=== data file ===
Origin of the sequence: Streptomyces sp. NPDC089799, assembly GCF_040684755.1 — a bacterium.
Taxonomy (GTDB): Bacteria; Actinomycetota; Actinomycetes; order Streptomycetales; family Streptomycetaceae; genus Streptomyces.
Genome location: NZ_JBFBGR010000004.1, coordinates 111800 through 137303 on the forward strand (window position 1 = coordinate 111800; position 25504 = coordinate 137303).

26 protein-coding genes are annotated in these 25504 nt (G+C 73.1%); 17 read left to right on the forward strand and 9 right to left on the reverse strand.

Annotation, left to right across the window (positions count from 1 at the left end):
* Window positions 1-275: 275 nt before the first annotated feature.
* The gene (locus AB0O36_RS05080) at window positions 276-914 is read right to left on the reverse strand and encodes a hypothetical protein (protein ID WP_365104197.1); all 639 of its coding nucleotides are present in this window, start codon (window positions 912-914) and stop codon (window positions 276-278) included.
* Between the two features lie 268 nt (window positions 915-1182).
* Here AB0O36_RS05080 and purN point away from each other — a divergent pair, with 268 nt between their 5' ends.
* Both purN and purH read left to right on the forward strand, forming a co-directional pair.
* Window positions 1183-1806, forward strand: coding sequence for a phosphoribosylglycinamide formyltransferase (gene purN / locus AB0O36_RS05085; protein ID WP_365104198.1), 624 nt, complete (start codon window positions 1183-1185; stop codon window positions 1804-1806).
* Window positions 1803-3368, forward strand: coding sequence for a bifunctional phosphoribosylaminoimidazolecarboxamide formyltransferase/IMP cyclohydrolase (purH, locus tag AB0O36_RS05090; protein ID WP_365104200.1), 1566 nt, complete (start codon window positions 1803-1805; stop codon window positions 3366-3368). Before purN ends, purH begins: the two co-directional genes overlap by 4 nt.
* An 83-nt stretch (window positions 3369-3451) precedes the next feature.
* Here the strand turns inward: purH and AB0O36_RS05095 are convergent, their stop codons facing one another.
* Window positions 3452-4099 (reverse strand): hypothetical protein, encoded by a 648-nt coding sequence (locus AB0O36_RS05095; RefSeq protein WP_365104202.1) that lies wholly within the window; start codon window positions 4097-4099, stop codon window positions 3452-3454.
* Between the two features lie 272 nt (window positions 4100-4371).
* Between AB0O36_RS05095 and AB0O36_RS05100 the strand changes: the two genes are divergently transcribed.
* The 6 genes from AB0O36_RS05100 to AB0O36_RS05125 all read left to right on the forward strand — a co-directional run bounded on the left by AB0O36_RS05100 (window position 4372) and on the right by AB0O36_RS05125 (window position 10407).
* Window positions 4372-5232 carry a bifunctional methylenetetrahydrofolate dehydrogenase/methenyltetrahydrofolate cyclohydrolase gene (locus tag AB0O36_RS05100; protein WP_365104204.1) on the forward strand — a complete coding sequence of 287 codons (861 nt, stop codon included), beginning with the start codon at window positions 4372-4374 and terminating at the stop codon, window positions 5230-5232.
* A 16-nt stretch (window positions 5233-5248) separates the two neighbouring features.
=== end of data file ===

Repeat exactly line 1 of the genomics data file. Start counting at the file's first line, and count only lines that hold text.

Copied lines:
Origin of the sequence: Streptomyces sp. NPDC089799, assembly GCF_040684755.1 — a bacterium.